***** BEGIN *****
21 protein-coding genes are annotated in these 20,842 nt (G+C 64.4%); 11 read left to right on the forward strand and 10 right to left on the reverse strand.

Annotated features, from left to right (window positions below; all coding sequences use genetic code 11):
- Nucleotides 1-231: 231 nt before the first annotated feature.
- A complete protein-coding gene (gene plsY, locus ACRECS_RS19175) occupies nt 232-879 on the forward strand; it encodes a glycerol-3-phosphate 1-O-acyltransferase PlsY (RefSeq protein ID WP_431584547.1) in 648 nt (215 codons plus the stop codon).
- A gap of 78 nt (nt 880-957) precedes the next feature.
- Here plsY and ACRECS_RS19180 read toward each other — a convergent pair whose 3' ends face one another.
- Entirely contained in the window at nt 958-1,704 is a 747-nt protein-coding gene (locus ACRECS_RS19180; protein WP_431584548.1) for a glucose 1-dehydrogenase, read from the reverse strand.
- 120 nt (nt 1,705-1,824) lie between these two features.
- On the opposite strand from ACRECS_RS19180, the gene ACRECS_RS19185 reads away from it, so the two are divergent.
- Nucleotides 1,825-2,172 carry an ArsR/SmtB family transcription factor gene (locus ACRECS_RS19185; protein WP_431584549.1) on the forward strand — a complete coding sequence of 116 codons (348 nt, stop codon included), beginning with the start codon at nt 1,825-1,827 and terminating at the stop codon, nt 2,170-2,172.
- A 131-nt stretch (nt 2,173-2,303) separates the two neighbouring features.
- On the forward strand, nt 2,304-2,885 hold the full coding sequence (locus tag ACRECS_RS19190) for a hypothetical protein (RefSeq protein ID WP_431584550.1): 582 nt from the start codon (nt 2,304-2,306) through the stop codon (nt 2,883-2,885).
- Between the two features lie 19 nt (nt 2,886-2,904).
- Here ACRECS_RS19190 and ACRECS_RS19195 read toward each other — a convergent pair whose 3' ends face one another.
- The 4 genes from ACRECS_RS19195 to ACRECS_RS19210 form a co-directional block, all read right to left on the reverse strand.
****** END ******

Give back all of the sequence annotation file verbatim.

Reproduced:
21 protein-coding genes are annotated in these 20,842 nt (G+C 64.4%); 11 read left to right on the forward strand and 10 right to left on the reverse strand.

Annotated features, from left to right (window positions below; all coding sequences use genetic code 11):
- Nucleotides 1-231: 231 nt before the first annotated feature.
- A complete protein-coding gene (gene plsY, locus ACRECS_RS19175) occupies nt 232-879 on the forward strand; it encodes a glycerol-3-phosphate 1-O-acyltransferase PlsY (RefSeq protein ID WP_431584547.1) in 648 nt (215 codons plus the stop codon).
- A gap of 78 nt (nt 880-957) precedes the next feature.
- Here plsY and ACRECS_RS19180 read toward each other — a convergent pair whose 3' ends face one another.
- Entirely contained in the window at nt 958-1,704 is a 747-nt protein-coding gene (locus ACRECS_RS19180; protein WP_431584548.1) for a glucose 1-dehydrogenase, read from the reverse strand.
- 120 nt (nt 1,705-1,824) lie between these two features.
- On the opposite strand from ACRECS_RS19180, the gene ACRECS_RS19185 reads away from it, so the two are divergent.
- Nucleotides 1,825-2,172 carry an ArsR/SmtB family transcription factor gene (locus ACRECS_RS19185; protein WP_431584549.1) on the forward strand — a complete coding sequence of 116 codons (348 nt, stop codon included), beginning with the start codon at nt 1,825-1,827 and terminating at the stop codon, nt 2,170-2,172.
- A 131-nt stretch (nt 2,173-2,303) separates the two neighbouring features.
- On the forward strand, nt 2,304-2,885 hold the full coding sequence (locus tag ACRECS_RS19190) for a hypothetical protein (RefSeq protein ID WP_431584550.1): 582 nt from the start codon (nt 2,304-2,306) through the stop codon (nt 2,883-2,885).
- Between the two features lie 19 nt (nt 2,886-2,904).
- Here ACRECS_RS19190 and ACRECS_RS19195 read toward each other — a convergent pair whose 3' ends face one another.
- The 4 genes from ACRECS_RS19195 to ACRECS_RS19210 form a co-directional block, all read right to left on the reverse strand.